I stood up, and stepped down into the dear little Victorianised interior. Along the north side, coloured glass glowed. Three gorgeous little lancets contain Faith, Hope and Charity by Kempe & co. In the south side of the chancel is a fine modern St Francis; he is surrounded by beautiful local birds, although the prey in their mouths don't appear to be having such a blissful experience of the Saint. There is a nice Good Shepherd by Heaton, Butler and Bayne to the south of the nave; the sheep are wonderful. Perhaps the best 19th century glass is the Kempe Annunciation beneath the tower, which is in the fullness of Victorian anglo-catholic piety. You can see images below; hover over them to read and click to enlarge them.

The Annunciation beneath the west tower. St Francis of the Birds.
Faith... ...Hope... ...and Charity. The Good Shepherd. The sheep are wonderful...

There are some fascinating medieval survivals inside here. As well as the dog-tooth moulding that you can see at the bottom of this page, you'll find a tiny remnant of wall painting uncovered by the Victorians in the south-east of the nave. The reason it is so interesting is that it is obviously in the splay of a window that was later filled in. Perhaps it had happened when the now-vanished north chapel was built; the window in the south wall had been moved westwards to light the chapel better. So this wall decoration is at least 13th century.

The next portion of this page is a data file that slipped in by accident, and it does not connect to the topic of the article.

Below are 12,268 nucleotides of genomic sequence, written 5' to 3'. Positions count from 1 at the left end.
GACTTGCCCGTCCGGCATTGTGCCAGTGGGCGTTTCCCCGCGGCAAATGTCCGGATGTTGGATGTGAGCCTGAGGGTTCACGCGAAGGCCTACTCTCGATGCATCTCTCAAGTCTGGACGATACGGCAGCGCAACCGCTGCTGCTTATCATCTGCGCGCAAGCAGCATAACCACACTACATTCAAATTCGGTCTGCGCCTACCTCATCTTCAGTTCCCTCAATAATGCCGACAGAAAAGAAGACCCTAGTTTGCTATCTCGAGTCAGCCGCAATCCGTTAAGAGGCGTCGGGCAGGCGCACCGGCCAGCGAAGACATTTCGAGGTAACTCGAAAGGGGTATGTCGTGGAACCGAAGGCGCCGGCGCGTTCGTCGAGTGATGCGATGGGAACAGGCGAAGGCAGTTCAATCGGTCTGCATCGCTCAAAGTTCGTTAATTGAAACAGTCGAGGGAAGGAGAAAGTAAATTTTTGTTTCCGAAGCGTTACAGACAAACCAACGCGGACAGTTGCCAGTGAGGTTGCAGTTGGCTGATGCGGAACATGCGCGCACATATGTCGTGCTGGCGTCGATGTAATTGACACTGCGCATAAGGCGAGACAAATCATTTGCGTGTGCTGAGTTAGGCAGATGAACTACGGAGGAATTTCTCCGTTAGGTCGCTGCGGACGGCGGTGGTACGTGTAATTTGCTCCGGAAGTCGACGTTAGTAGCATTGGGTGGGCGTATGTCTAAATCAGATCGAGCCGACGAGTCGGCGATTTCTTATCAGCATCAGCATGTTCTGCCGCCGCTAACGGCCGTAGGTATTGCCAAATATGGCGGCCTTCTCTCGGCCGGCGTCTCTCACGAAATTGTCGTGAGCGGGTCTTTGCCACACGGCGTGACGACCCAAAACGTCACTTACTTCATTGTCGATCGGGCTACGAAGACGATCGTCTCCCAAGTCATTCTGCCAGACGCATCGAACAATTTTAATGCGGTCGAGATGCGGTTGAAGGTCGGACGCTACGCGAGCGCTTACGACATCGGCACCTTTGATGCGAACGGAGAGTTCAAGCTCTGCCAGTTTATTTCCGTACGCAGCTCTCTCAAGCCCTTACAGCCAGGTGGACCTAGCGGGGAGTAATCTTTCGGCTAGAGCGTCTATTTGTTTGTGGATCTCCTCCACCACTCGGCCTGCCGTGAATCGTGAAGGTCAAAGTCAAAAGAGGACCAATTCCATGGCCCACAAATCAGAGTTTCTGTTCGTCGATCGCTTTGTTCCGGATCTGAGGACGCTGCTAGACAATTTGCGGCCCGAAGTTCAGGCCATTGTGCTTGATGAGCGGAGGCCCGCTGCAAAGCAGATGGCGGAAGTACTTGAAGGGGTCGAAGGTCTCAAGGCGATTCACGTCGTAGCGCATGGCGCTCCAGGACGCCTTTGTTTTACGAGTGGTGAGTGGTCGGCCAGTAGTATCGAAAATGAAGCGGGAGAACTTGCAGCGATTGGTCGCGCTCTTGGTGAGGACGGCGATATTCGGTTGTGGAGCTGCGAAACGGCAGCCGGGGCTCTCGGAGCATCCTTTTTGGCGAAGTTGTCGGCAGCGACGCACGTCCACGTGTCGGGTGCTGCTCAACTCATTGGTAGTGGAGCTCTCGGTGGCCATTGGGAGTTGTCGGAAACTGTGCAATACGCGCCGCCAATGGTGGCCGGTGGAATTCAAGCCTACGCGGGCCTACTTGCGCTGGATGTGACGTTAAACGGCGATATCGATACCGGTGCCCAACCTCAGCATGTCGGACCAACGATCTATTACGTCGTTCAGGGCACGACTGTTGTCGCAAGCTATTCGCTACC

My favourite medieval remnant, however, is something I have never seen anywhere else in Suffolk. Cut into the south dado of the 14th century rood-screen is a simple Y-tracery window, about 15cm high. You can see it in the left-hand column. Small holes in roodscreens are not uncommon, particularly in big churches; you can see circular holes at Blythburgh and Southwold, for example. The reason for them has not been firmly established, but the mundane explanation that they were peepholes does not seem unreasonable.

If so, they were made by ordinary people kneeling and saying devotions, not for Priests celebrating Mass at other altars; we think special squints were always prepared for that purpose, and many survive. To find one so elaborately shaped is most unusual, although there is no reason to think the shaping is necessarily pre-Reformation - after all, the roodscreen post-dates the time when such shapes in windows were fashionable.

This is a church of the ordinary people, without the patronage of a great family or a landed estate. As if to remind us of this, the altar furnishings and processional cross are carved from wood by a local forester,, David Patterson. They are a delightful adornment.